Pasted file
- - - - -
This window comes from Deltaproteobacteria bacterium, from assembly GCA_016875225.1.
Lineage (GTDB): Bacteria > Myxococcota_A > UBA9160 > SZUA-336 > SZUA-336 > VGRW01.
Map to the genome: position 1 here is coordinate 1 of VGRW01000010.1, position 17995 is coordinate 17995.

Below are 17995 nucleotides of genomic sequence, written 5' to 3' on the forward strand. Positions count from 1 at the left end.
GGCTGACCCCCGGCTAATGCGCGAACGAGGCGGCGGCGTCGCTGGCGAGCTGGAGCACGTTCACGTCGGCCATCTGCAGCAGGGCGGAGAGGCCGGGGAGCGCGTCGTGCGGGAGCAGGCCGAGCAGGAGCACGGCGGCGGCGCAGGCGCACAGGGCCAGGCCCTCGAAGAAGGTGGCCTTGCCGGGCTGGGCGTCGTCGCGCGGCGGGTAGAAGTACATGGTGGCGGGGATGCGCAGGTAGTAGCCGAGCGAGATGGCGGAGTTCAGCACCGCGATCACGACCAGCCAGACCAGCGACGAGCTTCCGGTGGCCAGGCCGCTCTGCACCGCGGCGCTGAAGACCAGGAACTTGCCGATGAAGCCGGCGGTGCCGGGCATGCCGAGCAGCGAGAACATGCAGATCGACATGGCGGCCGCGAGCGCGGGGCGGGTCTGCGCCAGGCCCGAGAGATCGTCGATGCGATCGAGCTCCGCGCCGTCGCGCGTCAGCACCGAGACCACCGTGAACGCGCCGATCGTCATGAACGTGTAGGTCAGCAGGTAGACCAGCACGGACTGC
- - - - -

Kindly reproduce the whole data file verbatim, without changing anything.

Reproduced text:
This window comes from Deltaproteobacteria bacterium, from assembly GCA_016875225.1.
Lineage (GTDB): Bacteria > Myxococcota_A > UBA9160 > SZUA-336 > SZUA-336 > VGRW01.
Map to the genome: position 1 here is coordinate 1 of VGRW01000010.1, position 17995 is coordinate 17995.

Below are 17995 nucleotides of genomic sequence, written 5' to 3' on the forward strand. Positions count from 1 at the left end.
GGCTGACCCCCGGCTAATGCGCGAACGAGGCGGCGGCGTCGCTGGCGAGCTGGAGCACGTTCACGTCGGCCATCTGCAGCAGGGCGGAGAGGCCGGGGAGCGCGTCGTGCGGGAGCAGGCCGAGCAGGAGCACGGCGGCGGCGCAGGCGCACAGGGCCAGGCCCTCGAAGAAGGTGGCCTTGCCGGGCTGGGCGTCGTCGCGCGGCGGGTAGAAGTACATGGTGGCGGGGATGCGCAGGTAGTAGCCGAGCGAGATGGCGGAGTTCAGCACCGCGATCACGACCAGCCAGACCAGCGACGAGCTTCCGGTGGCCAGGCCGCTCTGCACCGCGGCGCTGAAGACCAGGAACTTGCCGATGAAGCCGGCGGTGCCGGGCATGCCGAGCAGCGAGAACATGCAGATCGACATGGCGGCCGCGAGCGCGGGGCGGGTCTGCGCCAGGCCCGAGAGATCGTCGATGCGATCGAGCTCCGCGCCGTCGCGCGTCAGCACCGAGACCACCGTGAACGCGCCGATCGTCATGAACGTGTAGGTCAGCAGGTAGACCAGCACGGACTGC